Self-assembly of microcapsules regulated via the repressilator signaling network†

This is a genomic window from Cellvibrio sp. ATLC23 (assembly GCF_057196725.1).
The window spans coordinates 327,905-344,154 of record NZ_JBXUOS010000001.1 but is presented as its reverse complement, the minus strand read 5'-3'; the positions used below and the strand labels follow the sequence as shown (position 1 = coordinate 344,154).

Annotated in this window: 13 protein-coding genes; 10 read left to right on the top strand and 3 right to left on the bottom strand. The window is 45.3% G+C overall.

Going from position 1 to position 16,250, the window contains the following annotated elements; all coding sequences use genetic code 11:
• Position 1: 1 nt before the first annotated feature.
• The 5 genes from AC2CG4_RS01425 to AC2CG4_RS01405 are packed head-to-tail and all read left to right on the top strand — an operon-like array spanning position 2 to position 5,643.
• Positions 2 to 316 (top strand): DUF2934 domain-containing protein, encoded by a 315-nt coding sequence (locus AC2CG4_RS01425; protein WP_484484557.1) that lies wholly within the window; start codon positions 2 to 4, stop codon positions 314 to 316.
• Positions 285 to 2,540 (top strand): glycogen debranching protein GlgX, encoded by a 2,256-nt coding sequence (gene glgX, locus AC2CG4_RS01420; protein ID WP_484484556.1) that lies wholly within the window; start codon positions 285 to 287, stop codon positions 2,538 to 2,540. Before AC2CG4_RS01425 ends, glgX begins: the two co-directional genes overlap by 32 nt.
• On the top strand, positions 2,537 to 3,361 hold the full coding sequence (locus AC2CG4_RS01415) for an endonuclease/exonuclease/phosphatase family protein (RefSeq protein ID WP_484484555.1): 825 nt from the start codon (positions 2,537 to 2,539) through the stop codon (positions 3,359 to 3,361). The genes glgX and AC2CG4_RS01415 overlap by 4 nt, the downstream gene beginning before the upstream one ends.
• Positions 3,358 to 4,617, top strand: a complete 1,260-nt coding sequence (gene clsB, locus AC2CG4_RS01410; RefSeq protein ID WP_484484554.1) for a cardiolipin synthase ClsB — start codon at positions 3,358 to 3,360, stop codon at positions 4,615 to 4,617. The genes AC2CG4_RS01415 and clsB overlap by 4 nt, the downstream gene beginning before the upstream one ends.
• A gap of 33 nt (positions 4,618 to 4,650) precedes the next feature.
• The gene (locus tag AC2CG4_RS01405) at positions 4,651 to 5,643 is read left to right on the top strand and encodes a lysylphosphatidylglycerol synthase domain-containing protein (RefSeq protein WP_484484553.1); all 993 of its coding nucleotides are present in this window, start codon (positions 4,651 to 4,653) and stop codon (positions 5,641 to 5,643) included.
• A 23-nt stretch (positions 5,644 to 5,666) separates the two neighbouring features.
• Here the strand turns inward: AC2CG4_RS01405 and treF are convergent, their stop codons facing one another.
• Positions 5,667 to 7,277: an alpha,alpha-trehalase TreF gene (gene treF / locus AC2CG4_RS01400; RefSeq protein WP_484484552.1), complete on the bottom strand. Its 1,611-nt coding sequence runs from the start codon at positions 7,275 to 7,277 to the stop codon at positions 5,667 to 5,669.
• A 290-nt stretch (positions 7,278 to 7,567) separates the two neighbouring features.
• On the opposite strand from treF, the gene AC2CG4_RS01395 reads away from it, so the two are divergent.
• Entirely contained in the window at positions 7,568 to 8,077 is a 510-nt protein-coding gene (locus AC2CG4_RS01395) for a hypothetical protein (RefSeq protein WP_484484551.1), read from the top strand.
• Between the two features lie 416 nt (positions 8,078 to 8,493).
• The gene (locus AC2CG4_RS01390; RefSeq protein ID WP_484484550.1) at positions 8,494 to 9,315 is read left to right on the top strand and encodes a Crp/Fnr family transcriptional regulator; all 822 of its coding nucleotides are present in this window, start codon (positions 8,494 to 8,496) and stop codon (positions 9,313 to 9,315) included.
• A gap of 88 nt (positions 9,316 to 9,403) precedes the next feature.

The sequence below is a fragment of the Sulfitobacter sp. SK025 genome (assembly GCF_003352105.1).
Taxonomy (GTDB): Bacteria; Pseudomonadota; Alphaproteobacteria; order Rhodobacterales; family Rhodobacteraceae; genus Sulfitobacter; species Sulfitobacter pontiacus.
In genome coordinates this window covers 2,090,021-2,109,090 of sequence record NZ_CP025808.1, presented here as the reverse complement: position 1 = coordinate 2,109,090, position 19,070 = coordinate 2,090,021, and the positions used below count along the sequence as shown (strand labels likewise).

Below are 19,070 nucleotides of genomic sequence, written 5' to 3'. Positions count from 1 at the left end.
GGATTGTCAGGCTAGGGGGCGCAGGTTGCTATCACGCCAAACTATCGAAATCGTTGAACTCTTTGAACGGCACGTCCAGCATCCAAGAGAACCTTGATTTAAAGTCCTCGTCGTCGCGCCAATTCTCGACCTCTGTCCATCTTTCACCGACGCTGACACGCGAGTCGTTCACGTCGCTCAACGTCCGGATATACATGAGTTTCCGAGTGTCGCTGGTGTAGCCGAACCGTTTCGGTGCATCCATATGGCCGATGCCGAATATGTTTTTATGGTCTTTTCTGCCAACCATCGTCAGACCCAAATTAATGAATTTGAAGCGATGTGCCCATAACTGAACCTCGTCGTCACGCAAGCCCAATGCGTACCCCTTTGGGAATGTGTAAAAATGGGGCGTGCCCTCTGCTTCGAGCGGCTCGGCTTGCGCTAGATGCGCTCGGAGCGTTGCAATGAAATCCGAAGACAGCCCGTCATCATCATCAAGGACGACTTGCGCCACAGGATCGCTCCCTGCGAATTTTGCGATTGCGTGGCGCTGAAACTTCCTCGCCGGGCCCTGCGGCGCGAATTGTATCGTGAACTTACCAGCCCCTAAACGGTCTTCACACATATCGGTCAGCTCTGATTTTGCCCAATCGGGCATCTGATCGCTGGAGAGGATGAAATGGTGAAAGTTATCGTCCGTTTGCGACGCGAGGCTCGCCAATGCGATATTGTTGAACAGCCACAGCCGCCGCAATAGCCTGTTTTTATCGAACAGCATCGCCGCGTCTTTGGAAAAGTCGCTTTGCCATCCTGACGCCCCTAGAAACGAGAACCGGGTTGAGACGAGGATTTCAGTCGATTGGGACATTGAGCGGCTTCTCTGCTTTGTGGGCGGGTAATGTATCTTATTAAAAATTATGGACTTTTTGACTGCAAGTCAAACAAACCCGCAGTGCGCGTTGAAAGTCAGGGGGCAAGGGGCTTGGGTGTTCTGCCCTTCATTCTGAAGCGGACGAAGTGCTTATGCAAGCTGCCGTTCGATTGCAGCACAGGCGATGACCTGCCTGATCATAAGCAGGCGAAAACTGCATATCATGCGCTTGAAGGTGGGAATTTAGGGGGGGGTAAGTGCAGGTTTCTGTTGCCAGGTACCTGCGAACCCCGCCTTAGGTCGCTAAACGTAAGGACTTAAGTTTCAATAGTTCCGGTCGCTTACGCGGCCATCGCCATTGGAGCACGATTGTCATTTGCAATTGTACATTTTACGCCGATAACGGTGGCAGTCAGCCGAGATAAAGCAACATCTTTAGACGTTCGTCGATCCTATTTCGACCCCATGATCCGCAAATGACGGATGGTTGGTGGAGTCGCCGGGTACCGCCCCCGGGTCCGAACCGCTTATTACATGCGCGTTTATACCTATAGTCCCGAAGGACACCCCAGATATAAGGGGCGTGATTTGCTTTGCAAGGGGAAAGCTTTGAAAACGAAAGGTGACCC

One of the intriguing challenges in designing active matter is devising systems that not only self-organize, but also exhibit self-regulation. Inspired by biological regulatory networks, we design a collection of self-organizing, self-regulating microcapsules that move in response to self-generated chemical signals. Three microcapsules act as localized sources of distinct chemicals that diffuse through surrounding fluid. Production rates are modulated by the “repressilator” regulatory network motif: each chemical species represses the production of the next in a cycle. Depending on the maximum production rates and capsule separation distances, we show that immobile capsules either exhibit steady or oscillatory chemical production. We then consider movement of the microcapsules over the substrate, induced by gradients in surface energy due to adsorbed chemicals. We numerically simulate this advection–diffusion–reaction system with solid–fluid interactions by combining lattice Boltzmann, immersed boundary and finite difference methods, and thereby, construct systems where the three capsules spontaneously assemble to form a close-packed triad. Chemical oscillations are shown to be critical to this assembly. By adjusting parameters, the triad can either remain stationary or translate as a cohesive group. Stationary triads can also be made to “turn off”, producing chemicals at minimal rates after assembly. These findings provide design rules for creating synthetic material systems that encompass biomimetic feedback loops, which enable dynamic collective behavior.